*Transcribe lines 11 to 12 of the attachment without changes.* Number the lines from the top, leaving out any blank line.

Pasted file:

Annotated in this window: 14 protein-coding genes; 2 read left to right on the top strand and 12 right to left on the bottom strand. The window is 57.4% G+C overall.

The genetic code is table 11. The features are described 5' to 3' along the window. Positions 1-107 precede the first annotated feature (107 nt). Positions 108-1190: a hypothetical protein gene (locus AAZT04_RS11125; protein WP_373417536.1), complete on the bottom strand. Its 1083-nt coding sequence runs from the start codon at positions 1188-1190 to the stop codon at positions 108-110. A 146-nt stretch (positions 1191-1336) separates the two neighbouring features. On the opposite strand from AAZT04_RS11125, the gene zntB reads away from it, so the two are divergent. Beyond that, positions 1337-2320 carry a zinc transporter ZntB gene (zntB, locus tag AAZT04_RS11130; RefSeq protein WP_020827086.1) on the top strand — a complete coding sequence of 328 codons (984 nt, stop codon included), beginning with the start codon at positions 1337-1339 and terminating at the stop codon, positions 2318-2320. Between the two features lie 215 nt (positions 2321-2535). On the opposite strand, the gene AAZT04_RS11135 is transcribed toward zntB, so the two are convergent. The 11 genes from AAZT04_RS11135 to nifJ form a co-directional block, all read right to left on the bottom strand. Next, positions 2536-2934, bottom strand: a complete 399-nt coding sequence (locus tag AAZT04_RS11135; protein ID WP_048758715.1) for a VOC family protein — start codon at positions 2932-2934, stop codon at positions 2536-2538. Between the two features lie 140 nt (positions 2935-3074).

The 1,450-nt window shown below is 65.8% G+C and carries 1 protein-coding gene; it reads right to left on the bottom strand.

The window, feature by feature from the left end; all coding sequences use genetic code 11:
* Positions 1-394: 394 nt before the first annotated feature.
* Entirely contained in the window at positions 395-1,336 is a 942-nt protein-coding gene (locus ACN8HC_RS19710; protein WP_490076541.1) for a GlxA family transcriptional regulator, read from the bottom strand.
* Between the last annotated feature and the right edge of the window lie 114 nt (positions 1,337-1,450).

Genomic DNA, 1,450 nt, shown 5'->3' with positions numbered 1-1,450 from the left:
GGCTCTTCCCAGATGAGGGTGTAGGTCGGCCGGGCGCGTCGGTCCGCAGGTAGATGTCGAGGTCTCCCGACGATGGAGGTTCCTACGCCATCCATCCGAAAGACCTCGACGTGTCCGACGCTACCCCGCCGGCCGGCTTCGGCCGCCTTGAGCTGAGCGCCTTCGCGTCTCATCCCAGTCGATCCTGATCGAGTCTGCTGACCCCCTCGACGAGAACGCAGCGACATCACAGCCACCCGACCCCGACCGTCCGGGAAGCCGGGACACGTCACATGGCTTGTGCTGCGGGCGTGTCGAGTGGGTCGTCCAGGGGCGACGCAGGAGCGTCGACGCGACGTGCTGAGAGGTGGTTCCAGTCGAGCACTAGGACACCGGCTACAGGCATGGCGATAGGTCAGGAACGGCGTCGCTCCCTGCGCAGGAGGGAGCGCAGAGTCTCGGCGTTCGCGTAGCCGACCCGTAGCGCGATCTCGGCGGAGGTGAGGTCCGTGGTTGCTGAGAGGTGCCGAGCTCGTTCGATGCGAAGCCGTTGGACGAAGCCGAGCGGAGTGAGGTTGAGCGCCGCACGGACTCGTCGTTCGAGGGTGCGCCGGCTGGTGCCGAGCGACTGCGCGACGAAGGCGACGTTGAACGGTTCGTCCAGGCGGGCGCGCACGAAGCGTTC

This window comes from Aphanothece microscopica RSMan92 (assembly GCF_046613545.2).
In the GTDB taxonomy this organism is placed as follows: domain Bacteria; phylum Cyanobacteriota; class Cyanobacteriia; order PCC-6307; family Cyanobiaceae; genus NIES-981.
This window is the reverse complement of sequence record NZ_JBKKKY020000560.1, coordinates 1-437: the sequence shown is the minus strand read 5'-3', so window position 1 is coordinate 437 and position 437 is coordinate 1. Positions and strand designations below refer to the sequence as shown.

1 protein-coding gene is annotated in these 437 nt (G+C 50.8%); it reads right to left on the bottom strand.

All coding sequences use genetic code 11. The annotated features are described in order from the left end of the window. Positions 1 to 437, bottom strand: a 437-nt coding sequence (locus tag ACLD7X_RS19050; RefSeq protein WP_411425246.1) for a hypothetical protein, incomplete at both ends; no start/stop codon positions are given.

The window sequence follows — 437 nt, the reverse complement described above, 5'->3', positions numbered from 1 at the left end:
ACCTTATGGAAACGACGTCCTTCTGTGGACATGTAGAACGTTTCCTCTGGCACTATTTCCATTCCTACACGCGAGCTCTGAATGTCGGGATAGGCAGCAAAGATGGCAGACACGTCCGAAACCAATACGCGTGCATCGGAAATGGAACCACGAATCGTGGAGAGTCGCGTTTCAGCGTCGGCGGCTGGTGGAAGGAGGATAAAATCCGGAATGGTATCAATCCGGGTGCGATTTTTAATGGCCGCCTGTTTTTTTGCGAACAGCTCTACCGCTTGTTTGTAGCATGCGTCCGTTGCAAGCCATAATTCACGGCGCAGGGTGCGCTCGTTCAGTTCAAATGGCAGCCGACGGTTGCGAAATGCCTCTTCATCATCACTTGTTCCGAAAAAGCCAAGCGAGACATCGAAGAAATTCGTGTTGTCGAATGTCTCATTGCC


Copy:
In the GTDB taxonomy this organism is placed as follows: domain Bacteria; phylum Cyanobacteriota; class Cyanobacteriia; order PCC-6307; family Cyanobiaceae; genus NIES-981.
This window is the reverse complement of sequence record NZ_JBKKKY020000560.1, coordinates 1-437: the sequence shown is the minus strand read 5'-3', so window position 1 is coordinate 437 and position 437 is coordinate 1. Positions and strand designations below refer to the sequence as shown.